What are the Major Mesothelioma Symptoms?

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Mesothelioma symptoms need to be caught as early as possible to improve survival odds.  As with all cancers, the earlier a diagnosis can be made, the better. But mesothelioma symptoms are tricky. For years, possibly decades, after mesothelioma has started to injure the body, it reveals no symptoms. The disease silently progresses. When mesothelioma symptoms begin to present themselves, they can easily be mistaken for symptoms of many common and less serious illnesses.

Because mesothelioma progresses quickly once it has reached the stage where mesothelioma symptoms emerge, it is important to understand mesothelioma and know the symptoms. It is the best way to defend yourself or a loved one from this lethal disease.

Mesothelioma Symptoms – A Direct Result of Asbestos Exposure

Mesothelioma symptoms occur for only one reason. You have been exposed to asbestos at some point in your life. It may have been only briefly. But according to the EPA, there is no safe level of asbestos exposure.

Mesothelioma is a tragic example of why the good old days weren’t always so good. Asbestos was found to be a highly heat resistant mineral so it was extensively used in construction and manufacturing.  Pipes, furnaces, brake pads, home and building insulation,  ship boilers and even toasters and potholders all contained asbestos throughout most of the 20th century.

Even though many companies knew about the dangers of asbestos they continued to use it in their products.  Today most but not all uses of asbestos are banned in the U.S. Asbestos still can be found in products imported from countries such as China and in older structures in the U.S. Maintenance, renovation, or demolition of old houses, buildings and vehicles can disturb asbestos and create asbestos dust.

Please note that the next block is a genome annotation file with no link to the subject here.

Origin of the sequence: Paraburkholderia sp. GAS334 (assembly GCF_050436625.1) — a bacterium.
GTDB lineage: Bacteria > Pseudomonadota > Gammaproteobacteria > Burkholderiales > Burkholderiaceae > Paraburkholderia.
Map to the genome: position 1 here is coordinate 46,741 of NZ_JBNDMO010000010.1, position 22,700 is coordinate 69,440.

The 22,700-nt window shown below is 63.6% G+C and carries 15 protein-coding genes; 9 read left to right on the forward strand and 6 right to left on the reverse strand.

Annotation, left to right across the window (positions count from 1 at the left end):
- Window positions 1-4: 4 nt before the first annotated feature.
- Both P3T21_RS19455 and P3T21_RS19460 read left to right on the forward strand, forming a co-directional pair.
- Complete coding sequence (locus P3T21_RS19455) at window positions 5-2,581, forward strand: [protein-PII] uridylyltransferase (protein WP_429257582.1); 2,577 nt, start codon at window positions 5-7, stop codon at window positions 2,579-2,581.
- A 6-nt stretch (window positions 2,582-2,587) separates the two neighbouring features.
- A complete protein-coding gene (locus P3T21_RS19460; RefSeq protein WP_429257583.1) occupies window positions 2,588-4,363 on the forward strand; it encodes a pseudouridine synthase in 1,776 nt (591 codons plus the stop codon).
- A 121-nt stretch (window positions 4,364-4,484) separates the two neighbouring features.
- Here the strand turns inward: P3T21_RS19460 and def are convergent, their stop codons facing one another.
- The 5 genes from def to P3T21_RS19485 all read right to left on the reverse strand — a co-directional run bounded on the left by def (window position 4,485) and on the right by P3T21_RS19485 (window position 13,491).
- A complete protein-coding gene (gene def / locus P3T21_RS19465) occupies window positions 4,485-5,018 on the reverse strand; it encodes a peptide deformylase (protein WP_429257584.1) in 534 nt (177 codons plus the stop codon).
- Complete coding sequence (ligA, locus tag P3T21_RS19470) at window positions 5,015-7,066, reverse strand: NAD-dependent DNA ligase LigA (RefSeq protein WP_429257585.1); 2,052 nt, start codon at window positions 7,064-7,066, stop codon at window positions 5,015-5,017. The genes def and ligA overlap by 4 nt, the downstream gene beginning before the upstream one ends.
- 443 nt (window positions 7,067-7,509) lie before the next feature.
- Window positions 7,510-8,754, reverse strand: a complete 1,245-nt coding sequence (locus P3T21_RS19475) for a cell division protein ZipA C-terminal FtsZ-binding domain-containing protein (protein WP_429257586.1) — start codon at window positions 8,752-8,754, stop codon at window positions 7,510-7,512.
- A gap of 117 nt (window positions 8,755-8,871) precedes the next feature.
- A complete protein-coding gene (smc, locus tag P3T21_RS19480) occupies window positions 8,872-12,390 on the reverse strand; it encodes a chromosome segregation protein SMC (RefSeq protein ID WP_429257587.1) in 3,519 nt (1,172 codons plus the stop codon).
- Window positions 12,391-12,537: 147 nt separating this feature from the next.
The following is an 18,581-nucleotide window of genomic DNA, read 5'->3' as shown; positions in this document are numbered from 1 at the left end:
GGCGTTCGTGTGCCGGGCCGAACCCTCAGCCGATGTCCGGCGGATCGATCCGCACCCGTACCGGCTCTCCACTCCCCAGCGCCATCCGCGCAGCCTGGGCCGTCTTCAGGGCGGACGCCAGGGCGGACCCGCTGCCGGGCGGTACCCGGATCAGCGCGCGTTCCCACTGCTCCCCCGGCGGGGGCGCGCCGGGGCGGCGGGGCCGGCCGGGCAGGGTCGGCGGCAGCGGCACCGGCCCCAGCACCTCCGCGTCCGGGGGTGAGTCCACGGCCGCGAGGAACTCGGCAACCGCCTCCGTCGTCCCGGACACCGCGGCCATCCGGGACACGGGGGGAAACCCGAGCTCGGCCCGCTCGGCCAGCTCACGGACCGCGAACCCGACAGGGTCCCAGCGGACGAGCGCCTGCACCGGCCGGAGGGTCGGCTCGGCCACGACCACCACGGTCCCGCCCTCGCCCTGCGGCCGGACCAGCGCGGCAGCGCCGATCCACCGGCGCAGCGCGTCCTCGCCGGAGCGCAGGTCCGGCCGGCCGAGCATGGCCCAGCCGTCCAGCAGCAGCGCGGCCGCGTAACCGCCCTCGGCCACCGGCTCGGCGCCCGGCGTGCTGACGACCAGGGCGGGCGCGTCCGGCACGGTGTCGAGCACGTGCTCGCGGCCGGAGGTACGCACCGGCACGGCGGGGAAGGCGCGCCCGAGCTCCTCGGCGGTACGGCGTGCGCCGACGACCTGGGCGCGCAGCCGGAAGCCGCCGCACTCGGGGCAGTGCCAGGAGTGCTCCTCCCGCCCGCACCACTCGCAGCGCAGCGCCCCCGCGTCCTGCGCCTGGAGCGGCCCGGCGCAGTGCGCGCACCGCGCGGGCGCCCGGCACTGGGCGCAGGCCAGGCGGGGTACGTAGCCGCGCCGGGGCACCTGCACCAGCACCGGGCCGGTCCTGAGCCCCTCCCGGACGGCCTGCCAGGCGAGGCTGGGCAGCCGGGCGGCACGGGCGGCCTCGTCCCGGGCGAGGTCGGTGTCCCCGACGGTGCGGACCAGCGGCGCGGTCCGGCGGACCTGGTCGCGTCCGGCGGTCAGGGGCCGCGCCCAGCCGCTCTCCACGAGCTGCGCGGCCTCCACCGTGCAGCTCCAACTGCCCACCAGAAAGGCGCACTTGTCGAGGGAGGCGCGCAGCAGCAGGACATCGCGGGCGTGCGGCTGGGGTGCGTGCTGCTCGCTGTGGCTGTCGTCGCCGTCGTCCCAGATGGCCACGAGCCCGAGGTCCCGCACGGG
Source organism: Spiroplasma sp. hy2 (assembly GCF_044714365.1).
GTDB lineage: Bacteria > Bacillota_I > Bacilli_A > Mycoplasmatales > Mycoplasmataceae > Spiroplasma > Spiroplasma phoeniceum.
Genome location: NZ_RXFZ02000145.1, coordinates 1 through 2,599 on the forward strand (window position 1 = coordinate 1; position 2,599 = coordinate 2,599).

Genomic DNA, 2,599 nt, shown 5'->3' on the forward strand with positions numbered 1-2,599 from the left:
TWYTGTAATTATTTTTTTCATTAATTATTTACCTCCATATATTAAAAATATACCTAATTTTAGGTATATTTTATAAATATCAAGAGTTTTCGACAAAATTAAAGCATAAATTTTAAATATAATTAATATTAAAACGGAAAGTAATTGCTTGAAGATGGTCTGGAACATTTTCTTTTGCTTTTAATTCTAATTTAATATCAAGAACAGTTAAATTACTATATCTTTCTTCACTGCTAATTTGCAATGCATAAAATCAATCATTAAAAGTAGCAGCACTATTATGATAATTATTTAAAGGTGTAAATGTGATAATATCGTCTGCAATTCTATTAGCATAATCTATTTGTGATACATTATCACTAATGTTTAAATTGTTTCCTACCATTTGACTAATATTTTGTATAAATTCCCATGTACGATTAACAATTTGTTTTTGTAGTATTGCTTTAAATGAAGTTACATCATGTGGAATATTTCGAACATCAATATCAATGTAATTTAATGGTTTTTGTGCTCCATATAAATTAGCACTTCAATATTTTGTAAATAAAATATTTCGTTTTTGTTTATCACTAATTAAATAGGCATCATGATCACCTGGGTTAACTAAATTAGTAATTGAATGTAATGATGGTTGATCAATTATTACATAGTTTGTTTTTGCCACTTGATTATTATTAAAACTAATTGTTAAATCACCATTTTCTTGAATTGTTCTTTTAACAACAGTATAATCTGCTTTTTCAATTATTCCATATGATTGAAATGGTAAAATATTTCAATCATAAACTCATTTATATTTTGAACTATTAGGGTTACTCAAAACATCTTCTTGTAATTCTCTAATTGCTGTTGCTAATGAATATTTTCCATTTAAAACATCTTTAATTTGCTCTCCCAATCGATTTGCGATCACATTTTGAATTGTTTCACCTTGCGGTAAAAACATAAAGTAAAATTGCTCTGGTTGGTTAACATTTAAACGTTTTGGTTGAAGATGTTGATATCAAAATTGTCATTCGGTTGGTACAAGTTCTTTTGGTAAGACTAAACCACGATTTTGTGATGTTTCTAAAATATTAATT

According to the most recent data [1] compiled by the Centers for Disease Control, the National Cancer Institute and other U.S. government health agencies, the five states in the top 10th percentile for the highest number of mesothelioma cases (156 to 314) diagnosed per year are:

  1. California
  2. Texas
  3. Florida
  4. New York
  5. Pennsylvania

Mesothelioma Symptoms Vary By Type of Mesothelioma

Tiny sharp particles of asbestos dust, if inhaled, end up in the mesothelium, the delicate tissue that line vital internal structures. Although undetectable at first, the asbestos particles over time cause irritation and inflammation that leads to mesothelioma.

The lining of the lungs are affected most often but mesothelioma can also occur in the lining of the heart or the belly.  Mesothelioma symptoms can vary depending on where the mesothelioma dust particles settle and trigger the development of mesothelioma.

The most prevalent types of mesothelioma are:

Lungs Pleural mesothelioma is the name for mesothelioma affecting the cells lining the chest wall and cavity of the lungs, known as the pleura.

Heart Pericardial mesothelioma is the official name for mesothelioma of the lining over the heart called the pericardium. This is the rarest form of mesothelioma.